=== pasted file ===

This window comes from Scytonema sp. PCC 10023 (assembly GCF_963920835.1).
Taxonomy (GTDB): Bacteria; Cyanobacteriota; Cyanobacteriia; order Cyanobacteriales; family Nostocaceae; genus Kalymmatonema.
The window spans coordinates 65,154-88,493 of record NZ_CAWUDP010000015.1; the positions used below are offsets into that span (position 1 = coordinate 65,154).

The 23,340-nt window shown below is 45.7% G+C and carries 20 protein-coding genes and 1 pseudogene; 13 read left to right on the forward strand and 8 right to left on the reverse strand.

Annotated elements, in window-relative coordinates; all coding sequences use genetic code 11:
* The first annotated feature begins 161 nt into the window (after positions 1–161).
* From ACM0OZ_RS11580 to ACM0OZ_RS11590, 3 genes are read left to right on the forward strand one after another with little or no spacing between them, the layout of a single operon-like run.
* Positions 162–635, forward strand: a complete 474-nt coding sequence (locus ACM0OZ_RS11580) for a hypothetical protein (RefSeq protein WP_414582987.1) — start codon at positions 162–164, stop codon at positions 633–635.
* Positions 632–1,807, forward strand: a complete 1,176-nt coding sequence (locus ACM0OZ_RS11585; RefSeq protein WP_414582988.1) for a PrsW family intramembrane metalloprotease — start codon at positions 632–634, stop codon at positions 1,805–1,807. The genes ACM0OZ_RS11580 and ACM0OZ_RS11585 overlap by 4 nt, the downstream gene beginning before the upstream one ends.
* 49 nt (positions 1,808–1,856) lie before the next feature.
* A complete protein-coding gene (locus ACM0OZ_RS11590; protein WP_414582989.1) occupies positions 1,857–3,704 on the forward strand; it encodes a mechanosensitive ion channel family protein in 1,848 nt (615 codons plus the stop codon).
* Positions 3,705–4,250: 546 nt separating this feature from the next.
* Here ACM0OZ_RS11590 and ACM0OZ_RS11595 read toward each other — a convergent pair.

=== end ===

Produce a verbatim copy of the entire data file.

This window comes from Scytonema sp. PCC 10023 (assembly GCF_963920835.1).
Taxonomy (GTDB): Bacteria; Cyanobacteriota; Cyanobacteriia; order Cyanobacteriales; family Nostocaceae; genus Kalymmatonema.
The window spans coordinates 65,154-88,493 of record NZ_CAWUDP010000015.1; the positions used below are offsets into that span (position 1 = coordinate 65,154).

The 23,340-nt window shown below is 45.7% G+C and carries 20 protein-coding genes and 1 pseudogene; 13 read left to right on the forward strand and 8 right to left on the reverse strand.

Annotated elements, in window-relative coordinates; all coding sequences use genetic code 11:
* The first annotated feature begins 161 nt into the window (after positions 1–161).
* From ACM0OZ_RS11580 to ACM0OZ_RS11590, 3 genes are read left to right on the forward strand one after another with little or no spacing between them, the layout of a single operon-like run.
* Positions 162–635, forward strand: a complete 474-nt coding sequence (locus ACM0OZ_RS11580) for a hypothetical protein (RefSeq protein WP_414582987.1) — start codon at positions 162–164, stop codon at positions 633–635.
* Positions 632–1,807, forward strand: a complete 1,176-nt coding sequence (locus ACM0OZ_RS11585; RefSeq protein WP_414582988.1) for a PrsW family intramembrane metalloprotease — start codon at positions 632–634, stop codon at positions 1,805–1,807. The genes ACM0OZ_RS11580 and ACM0OZ_RS11585 overlap by 4 nt, the downstream gene beginning before the upstream one ends.
* 49 nt (positions 1,808–1,856) lie before the next feature.
* A complete protein-coding gene (locus ACM0OZ_RS11590; protein WP_414582989.1) occupies positions 1,857–3,704 on the forward strand; it encodes a mechanosensitive ion channel family protein in 1,848 nt (615 codons plus the stop codon).
* Positions 3,705–4,250: 546 nt separating this feature from the next.
* Here ACM0OZ_RS11590 and ACM0OZ_RS11595 read toward each other — a convergent pair.